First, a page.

Norman: The Moderate Rise and Tragic Fall of a New York Fixer
Directed by Joseph Cedar. Starring Richard Gere, Lior Ashkenazi, Hank Azaria, Steve Buscemi, Charlotte Gainsbourg, Michael Sheen, Dan Stevens, Yehuda Almagor, Isaach de Bankolé, Josh Charles, Harris Yulin. (2017, R, 118 min.)
REVIEWED By Marjorie Baumgarten, Fri., May 12, 2017
All vestiges of the pretty-boy veneer that have often overshadowed the fine performances that Richard Gere has consistently delivered throughout his long career are finally shattered with his work in this finely honed character study, Norman: The Moderate Rise and Tragic Fall of a New York Fixer. The familiarity of the popular actor is subsumed in this role as a New York Jew who wants nothing more than to be connected to the movers and shakers of the world, to walk beside them as a valued player and associate, but not as a leader himself. Norman Oppenheimer wants to be the glue that connects important people, a macher to use the Yiddish term for which there is no single English equivalent. The film’s all-telling title uses the word “fixer,” although that doesn’t fully encapsulate the sense of Norman wanting to be a big shot who can make things happen, but from behind the scenes instead of in the spotlight. Reflected glory is good enough for Norman.
Norman is a man of the streets; in fact, we never see the inside of the character’s home. Instead, we see Norman constantly outside, on the move in Manhattan, covered in a camel hair coat and natty cap, with a telephone cord constantly dangling between his ear and coat pocket. Always at the ready is his ambiguous business card that simply reads, “Oppenheimer Strategies.” In many ways, he is a stereotype of a pushy Jew, using vague connections to get his foot in the door, relying on bluffs and wiles to worm access to those who would rather avoid his tacky ways and undissuaded bluster. Just when we’re about to give up on Norman as merely a legend in his own eyes, we witness a big payoff on one of his gambles. Having foisted himself upon a minor Israeli dignitary, Micha Eshel (Ashkenazi), whom he notices admiring a pair of shoes in a Fifth Avenue store window, Norman buys the ridiculously expensive footwear for the politician. Norman’s bank account-breaking bet pays off three years later when Eshel becomes prime minister and remembers his old benefactor, a connection that Norman attempts to parlay into other deals. Yet the deals are not about attaining riches so much as consolidating Norman’s influence among financial players, family, and even his synagogue (where Steve Buscemi plays the rabbi).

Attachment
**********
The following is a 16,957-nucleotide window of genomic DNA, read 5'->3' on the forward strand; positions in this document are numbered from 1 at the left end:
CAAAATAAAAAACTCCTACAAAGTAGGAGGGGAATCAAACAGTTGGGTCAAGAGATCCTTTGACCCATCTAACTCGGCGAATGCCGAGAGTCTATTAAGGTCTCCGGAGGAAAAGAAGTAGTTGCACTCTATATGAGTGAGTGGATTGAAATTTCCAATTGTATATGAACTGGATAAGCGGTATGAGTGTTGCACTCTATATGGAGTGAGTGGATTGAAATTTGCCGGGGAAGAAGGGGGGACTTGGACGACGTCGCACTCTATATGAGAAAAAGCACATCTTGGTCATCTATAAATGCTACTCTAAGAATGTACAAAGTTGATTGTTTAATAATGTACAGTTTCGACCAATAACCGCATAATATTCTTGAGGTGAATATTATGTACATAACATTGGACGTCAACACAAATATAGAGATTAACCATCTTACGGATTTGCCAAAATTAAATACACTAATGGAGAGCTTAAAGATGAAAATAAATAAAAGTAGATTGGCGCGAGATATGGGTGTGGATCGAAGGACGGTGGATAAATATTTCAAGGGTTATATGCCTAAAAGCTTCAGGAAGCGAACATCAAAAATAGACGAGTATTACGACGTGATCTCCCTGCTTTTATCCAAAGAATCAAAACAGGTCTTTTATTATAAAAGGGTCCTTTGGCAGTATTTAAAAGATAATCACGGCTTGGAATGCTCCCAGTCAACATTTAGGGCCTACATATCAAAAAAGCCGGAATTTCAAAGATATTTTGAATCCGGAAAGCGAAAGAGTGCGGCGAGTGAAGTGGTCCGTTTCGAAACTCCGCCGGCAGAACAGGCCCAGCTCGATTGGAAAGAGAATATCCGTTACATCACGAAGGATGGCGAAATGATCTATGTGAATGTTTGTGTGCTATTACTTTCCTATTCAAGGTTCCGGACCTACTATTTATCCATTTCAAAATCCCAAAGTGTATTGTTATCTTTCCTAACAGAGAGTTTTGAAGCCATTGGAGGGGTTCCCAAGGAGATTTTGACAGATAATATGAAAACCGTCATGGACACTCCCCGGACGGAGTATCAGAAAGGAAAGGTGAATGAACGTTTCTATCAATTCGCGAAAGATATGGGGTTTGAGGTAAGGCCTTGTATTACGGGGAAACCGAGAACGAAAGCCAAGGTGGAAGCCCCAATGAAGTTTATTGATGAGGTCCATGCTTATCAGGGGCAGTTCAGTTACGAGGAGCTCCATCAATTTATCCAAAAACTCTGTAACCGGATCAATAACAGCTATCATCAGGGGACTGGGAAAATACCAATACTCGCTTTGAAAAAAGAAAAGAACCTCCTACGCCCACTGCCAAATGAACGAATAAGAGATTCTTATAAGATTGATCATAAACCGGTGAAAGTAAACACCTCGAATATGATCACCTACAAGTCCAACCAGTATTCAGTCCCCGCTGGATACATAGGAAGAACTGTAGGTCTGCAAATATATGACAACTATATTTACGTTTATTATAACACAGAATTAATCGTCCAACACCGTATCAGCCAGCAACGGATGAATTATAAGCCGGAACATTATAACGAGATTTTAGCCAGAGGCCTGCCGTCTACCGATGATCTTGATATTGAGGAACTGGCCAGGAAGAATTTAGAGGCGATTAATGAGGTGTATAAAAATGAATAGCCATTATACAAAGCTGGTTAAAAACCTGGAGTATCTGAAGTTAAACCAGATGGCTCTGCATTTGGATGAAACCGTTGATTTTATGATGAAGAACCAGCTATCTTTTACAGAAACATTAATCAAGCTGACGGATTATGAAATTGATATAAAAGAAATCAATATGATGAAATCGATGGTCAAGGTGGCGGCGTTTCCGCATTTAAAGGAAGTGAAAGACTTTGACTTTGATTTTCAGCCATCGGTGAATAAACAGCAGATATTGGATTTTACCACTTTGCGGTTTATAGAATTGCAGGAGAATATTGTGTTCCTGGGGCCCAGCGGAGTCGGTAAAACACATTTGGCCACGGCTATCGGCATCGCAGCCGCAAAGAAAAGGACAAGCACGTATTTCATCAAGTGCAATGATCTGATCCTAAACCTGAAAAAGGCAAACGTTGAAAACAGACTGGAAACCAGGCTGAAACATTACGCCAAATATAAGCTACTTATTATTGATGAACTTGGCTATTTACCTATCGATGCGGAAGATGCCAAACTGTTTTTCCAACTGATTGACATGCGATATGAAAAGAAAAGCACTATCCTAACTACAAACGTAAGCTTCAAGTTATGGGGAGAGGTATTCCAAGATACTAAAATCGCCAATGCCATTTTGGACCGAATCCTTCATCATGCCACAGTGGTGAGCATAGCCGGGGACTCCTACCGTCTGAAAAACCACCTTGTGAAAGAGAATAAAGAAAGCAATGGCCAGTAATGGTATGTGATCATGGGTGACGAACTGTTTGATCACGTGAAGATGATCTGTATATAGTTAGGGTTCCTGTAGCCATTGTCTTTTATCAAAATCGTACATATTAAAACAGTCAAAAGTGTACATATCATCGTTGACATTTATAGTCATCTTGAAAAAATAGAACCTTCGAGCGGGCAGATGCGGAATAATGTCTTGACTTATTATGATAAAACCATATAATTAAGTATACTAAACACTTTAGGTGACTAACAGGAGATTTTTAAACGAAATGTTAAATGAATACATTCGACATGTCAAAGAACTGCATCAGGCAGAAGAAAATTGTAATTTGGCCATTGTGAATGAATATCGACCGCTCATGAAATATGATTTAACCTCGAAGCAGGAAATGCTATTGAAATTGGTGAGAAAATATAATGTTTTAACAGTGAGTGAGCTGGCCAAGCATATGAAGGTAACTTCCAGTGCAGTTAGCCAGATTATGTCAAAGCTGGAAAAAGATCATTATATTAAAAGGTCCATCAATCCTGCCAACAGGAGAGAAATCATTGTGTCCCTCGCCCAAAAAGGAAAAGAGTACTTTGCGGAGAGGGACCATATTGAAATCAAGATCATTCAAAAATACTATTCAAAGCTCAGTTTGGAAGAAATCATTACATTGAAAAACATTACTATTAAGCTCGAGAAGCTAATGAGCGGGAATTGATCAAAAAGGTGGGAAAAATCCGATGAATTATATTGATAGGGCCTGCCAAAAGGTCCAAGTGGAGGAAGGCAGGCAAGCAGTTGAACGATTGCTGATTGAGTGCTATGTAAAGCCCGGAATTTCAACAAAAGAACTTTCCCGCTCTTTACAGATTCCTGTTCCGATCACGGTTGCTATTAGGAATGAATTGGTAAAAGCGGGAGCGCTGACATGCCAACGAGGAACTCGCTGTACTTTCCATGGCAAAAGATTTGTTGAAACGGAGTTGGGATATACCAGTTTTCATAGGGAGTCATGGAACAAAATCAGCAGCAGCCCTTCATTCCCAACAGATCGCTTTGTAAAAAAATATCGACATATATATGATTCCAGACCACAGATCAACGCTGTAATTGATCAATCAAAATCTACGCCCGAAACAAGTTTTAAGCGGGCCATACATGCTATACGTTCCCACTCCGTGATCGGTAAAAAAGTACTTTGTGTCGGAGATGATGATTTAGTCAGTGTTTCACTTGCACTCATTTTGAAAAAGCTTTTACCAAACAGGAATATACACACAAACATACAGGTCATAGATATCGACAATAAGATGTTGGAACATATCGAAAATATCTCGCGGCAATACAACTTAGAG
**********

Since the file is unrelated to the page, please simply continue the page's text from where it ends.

Writer/director Joseph Cedar, a New York-born Israeli, builds on the knowing insights evident in his previous film Footnote, which also co-starred Ashkenazi as one-half of a pair of rivalrous Talmudic scholars, who are also father and son. Cedar has an acute understanding of the conflicting intersections of religion, family, personality, and politics. These elements tangle into a beautiful knot in Norman, which, despite a climax and denouement that are conveniently scripted to favor classic tragedy over believability, the film is a sharp and keenly etched study of a man who would be the sidekick to kings.